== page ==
Elizabethe lived in Shoreditch, in the London parish of ‘Saynt Leonardes’ and was servant to ‘Ladye Semer’. Mary Seymour was the widow of Sir Thomas Seymour, knight and lord mayor from 1526 to 1527. He was also twice master of the Mercers’ Company. Although these names are well known to those familiar with Tudor history, there is no obvious connection to the more famous Seymour family.
In addition to the garments listed in her will, Elizabethe left 12d to each of her fellow servants. The sum of 12d or one shilling would be roughly equivalent to £20 in 2017, according to The National Archives online currency converter. However, the Bank of England’s inflation calculator suggests that it would be nearer £40 in 2020. This huge disparity demonstrates just how difficult it is to make meaningful comparisons of monetary worth between eras.
A more valuable insight into the purchasing power of 12d in 1543 can be found by looking for clues in the same source. In her will, Elizabethe also left ‘an olde blacke gowne lined wythe blacke cotton’ valued at the time at 12d – so this suggests that she left her fellow servants enough to buy themselves something nice in the second-hand clothing trade.
Her will also mentions a debt of 20li (£20) owed to her by Lady Askew. It was common for people to record sums of money – and sometimes clothes – owed to them by others in their wills. Data collected in research for The Typical Tudor shows that it cost £1 3s to make a damask gown for Lady Hastings in 1547 (not including the damask but all the ‘other things belonginge’). So, the £20 owed to Elizabethe by Lady Askew was enough to pay a skilled tailor working with expensive silk fabric to make as many as 17 gowns.
This is a substantial sum for a servant (even a respectable one in a well-to-do widowed lady’s household) to be loaning to a higher ranking woman. What were Lady Askew’s circumstances that she needed to borrow the money from Elizabethe? Maybe we will never know …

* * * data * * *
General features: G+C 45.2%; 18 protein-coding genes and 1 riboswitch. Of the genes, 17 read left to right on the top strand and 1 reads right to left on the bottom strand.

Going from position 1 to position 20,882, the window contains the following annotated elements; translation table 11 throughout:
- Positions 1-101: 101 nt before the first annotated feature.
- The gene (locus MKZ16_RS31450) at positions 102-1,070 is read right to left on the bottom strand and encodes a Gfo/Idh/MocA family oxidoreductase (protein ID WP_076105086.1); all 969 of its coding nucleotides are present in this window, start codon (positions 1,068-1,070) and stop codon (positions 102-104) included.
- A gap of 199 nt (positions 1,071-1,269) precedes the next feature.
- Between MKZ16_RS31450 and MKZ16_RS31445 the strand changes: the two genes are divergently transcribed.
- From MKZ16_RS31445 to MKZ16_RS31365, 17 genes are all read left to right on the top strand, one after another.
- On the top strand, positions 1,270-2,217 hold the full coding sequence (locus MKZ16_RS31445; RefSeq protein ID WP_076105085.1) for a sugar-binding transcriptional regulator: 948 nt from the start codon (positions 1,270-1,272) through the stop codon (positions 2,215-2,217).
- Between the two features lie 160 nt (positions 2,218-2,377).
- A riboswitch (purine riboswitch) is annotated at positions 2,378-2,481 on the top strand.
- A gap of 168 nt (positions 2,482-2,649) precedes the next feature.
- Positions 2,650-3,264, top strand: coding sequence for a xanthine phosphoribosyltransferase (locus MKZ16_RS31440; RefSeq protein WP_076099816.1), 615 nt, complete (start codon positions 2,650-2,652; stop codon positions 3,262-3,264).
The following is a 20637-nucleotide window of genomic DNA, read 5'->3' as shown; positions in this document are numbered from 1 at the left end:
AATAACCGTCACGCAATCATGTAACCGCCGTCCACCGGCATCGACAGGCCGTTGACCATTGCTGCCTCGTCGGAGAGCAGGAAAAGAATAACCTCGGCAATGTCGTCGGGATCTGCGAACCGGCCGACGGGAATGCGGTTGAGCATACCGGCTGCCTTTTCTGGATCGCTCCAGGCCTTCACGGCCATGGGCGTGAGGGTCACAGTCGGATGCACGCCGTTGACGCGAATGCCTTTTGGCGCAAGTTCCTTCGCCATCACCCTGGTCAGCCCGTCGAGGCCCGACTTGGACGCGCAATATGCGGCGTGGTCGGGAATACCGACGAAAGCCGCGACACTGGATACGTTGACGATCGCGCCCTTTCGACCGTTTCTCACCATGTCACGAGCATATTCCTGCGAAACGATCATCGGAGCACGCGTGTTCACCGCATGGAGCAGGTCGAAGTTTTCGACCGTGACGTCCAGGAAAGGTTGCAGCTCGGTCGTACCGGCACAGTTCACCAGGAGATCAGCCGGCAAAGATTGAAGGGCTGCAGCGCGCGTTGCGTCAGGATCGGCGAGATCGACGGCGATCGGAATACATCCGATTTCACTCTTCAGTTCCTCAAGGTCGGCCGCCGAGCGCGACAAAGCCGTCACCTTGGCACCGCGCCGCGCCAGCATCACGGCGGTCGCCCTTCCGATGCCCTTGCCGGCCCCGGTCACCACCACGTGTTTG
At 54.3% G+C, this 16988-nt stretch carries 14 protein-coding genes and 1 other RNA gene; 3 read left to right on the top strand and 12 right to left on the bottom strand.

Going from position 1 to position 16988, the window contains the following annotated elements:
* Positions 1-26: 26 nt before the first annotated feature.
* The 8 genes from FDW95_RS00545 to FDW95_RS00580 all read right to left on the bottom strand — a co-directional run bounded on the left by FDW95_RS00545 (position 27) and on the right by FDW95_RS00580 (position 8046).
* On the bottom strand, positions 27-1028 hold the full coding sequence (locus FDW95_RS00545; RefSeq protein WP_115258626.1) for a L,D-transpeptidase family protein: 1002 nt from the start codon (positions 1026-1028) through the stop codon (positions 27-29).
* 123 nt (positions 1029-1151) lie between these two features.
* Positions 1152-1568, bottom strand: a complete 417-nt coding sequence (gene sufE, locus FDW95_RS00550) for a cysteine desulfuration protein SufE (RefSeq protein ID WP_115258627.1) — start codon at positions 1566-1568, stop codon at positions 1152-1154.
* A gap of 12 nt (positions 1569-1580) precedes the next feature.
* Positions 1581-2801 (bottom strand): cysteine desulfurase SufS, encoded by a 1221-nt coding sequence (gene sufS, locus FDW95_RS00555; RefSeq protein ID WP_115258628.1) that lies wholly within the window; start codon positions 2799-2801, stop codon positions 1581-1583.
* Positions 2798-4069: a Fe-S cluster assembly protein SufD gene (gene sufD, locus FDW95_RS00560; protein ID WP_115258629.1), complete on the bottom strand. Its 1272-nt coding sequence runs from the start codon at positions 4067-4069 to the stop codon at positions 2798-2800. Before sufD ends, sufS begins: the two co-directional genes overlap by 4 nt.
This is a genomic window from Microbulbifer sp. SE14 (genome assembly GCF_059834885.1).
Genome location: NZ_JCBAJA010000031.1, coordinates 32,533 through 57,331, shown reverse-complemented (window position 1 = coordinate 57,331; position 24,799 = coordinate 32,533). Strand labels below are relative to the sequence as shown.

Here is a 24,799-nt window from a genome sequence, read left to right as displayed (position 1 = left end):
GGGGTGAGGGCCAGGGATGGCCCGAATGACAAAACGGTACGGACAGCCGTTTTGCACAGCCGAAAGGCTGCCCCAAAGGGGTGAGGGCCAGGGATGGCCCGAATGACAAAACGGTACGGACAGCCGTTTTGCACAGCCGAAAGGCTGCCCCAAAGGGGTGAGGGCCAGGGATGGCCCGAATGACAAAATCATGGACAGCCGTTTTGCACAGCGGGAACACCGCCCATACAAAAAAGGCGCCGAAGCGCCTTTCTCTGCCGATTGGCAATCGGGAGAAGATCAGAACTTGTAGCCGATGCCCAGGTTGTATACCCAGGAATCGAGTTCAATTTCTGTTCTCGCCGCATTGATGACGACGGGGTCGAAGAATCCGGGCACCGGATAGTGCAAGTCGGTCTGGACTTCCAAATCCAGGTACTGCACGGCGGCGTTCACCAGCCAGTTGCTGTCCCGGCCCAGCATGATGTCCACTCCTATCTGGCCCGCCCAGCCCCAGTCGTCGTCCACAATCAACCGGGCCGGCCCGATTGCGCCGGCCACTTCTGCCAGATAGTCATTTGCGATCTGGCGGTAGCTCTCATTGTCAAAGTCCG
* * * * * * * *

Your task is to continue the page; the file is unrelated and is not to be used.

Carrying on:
Elizabethe wears a white knitted and fulled cap typical of the 1520s to 1540s based on an extant example at the Museum of London. An act passed in 1571 stipulated that women below the rank of gentlewoman were to wear knitted caps on Sundays. John Stow remembered white caps as a conventional choice for women in his memoirs published in 1600. Most of the caps described as white were women’s in the wills and inventories on which The Typical Tudor is based.
The reconstruction of a round cap shown here and the instructions for knitting it in The Typical Tudor are based on evidence in the Knitting in Early Modern Europe database, extant items including a round cap in the Museum of London, and artworks by Hans Holbein the Younger.
1520s to 1540s
1550s to 1570s
to the wife of her third son, Philip Starlyng … a kerchew a rayle … 2 neck kerchews
to goodwife Byfyld … an woollen cap
I geve to every one of my lady servauntes 12d a pece
my Lady Askew oweth me 20 li
Elizabethe Barton is just one of the many individuals whose wills make up the data on which The Typical Tudor is based. It breaks new ground with a thorough survey of evidence for ordinary people's clothing in the 16th century. The book also features sewing patterns and knitting instructions for more than 50 garments and headwear, including a woman’s round cap.